Jump to content


  • Content Count

  • Joined

  • Last visited

Community Reputation

12 Good

About BroomSedan

  • Rank

Recent Profile Visitors

The recent visitors block is disabled and is not being shown to other users.

  1. It's a good job you bought the one that didn't need any work.
  2. Thanks for that ChrisB , a great publication. People dont apear to realise a battery works by the reaction between the lead plates and the acid which takes time (can't change the laws of physics Jim). A lot apear to think putting 13v into a battery is like pouring 13ltrs into a diesel tank.but without absorbtion time the 13volts wont be there the next day.
  3. A fully charged battery should read 12.7v. A reading of 12.2v is 50% discharged. (All measurements taken with no load on the battery and 4 to 6 hours after the engine has been stopped).
  4. You should wait at least 4 to 6 hours after stopping the engine to measure the battery voltage as before this you will just be measuring the surface charge. Your voltmeter will read 13.2v very quickly but it takes time for the battery to absorb the charge and store the power as it is a reaction between the lead plates and the acid. It takes hours of this process to recharge a battery from 50% discharge.
  5. Hi Robin, Sorry to hear you are having so many teething problems with Trixie - there are always things to sort out with a new boat. As you have found there is a reason the hire boats have signs saying you must run the engine for 5 or 6 hours a day. An advanced digital alternator regulator will charge your batteries quicker but you must keep an eye on the battery acid level as they tend to go through water quickly as will leaving a battery charger on all the time. Sterling recommend ordinary lead acid batteries so that you can top them up. An ordinary alternator will put out a high charge until it senses your batteries are approaching fully charged then it will step down to a float/small charge. Having had a charge booster, I will stick to using a standard alternator without one. When choosing an economical fridge, it is the wattage you need to look at. A device running on 12v will use 20 times the amps compared to running it on 240v but use the same power and therefore take the same amount out of your batteries (not taking into account inverter losses etc). (Power = Current x Voltage). So you cannot compare the number of amps used at 12v to those used at 240v. On our boats we always keep everything simple and try to use as little power as possible. We never run the fridge on 12v. Everything else runs off 12v even though we have an inverter and with our 2 x 110v Numax domestic batteries we have enough power to run the TV and lights etc for 6 hours a day for 10 days or more. You can take leisure batteries down to 20% and most makes will guarantee them for 500 cycles. This number of cycles is many years of use and the age of the batteries will catch up with them before the cycles do. At 50% you could expect 2000 to 3000 cycles use minimum from a battery. Good luck with everything. Looking forward to your next update and new Captain's Blogs.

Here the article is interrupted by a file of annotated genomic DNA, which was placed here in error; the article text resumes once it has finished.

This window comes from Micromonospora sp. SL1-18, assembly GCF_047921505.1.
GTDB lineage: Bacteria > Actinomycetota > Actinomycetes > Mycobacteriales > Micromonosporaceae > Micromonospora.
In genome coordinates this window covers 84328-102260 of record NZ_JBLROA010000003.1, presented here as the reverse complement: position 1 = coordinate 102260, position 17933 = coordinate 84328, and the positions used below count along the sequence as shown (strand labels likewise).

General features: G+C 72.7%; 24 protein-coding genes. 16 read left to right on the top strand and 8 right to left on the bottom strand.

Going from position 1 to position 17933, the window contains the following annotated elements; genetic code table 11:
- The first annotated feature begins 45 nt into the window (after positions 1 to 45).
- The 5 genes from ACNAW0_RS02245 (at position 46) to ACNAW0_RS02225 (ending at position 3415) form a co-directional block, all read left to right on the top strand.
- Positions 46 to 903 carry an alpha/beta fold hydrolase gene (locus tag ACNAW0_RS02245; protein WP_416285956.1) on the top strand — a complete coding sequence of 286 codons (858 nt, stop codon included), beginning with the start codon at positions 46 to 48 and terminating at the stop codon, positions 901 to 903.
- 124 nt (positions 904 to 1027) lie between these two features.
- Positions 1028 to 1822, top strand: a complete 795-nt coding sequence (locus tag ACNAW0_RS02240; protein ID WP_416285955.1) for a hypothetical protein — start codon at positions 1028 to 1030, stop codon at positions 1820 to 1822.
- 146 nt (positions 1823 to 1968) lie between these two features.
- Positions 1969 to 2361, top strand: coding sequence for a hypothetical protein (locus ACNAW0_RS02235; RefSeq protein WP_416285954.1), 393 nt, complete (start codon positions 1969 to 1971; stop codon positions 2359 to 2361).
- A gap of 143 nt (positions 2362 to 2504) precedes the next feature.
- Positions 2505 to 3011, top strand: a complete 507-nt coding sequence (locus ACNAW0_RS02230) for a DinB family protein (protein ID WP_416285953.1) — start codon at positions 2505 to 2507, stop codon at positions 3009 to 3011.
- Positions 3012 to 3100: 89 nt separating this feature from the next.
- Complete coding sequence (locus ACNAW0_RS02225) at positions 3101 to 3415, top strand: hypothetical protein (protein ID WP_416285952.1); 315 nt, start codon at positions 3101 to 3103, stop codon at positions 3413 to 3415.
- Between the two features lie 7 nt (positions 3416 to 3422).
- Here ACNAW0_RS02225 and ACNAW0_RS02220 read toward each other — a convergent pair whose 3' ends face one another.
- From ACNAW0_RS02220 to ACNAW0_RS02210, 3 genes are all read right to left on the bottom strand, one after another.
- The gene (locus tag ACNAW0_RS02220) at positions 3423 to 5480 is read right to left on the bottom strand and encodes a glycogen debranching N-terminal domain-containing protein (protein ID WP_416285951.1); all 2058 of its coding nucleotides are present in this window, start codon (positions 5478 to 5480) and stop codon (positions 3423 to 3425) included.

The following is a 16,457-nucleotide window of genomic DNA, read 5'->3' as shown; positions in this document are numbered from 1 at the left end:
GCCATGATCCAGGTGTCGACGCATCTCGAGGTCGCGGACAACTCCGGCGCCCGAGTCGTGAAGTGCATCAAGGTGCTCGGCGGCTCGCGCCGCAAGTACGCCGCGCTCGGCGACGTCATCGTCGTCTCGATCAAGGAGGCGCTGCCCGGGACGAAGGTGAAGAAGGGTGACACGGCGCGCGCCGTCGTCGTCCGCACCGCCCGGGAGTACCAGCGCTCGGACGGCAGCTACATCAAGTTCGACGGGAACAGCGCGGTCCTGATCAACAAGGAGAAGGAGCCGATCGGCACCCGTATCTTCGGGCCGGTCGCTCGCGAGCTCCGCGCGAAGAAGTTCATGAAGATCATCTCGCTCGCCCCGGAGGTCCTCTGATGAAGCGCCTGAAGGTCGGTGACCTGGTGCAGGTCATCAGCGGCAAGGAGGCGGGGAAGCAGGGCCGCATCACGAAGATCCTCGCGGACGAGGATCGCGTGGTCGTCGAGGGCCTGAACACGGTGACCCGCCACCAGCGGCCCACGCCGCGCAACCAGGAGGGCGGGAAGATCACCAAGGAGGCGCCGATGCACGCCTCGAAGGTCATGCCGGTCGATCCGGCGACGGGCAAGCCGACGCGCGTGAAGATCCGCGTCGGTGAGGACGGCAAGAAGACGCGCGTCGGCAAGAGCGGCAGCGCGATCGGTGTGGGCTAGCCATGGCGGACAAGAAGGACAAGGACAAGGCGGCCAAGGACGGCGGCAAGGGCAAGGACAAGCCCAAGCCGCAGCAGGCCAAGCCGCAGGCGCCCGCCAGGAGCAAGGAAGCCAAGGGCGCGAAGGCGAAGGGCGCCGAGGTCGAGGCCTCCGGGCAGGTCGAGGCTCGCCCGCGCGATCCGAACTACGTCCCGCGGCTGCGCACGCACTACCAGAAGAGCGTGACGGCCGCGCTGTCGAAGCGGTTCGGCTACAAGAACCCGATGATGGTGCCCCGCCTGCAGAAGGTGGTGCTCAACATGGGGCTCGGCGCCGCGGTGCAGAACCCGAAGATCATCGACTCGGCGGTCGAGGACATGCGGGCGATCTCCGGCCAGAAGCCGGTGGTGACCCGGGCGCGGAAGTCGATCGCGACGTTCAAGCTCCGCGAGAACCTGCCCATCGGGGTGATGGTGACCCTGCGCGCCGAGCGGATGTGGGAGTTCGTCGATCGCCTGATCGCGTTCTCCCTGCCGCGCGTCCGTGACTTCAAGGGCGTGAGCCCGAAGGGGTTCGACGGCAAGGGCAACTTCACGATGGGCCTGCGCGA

6. Hi Robin, Wayford Marine Services appear to have a Broom Scorpio for sale. We have always fancied one ourselves, they have a real classic look to them but then again we are a bit biased towards Brooms! Looking for boats is one of the most enjoyable parts of boating - Happy Hunting.
  7. Sounds like you've had a lovely day Robin. Do hope you mean his boat and weren't using Cockney rhyming slang as that would put a different spin on the conversation.
  8. Hi Ricardo, Non of the chain lockers in the 16 boats I have owned or the 30 boats I have crewed on, over the last 40 years have drained over the side as it is best to keep the weight of the chain down low, below the waterline. 'Anchor lockers' on small boats I have encountered where the anchor and chain are stowed to keep everything off the deck, do drain over the side but they have their own problems as they tend to ship a lot of water and drain slowly, leaving your bow heavy ready for the next wave - a vicious circle. Obviously, most of my experience is at sea and not on river boats although our current and previous Broom's chain lockers both drain into the bilge and so I have to seal the chain pipe.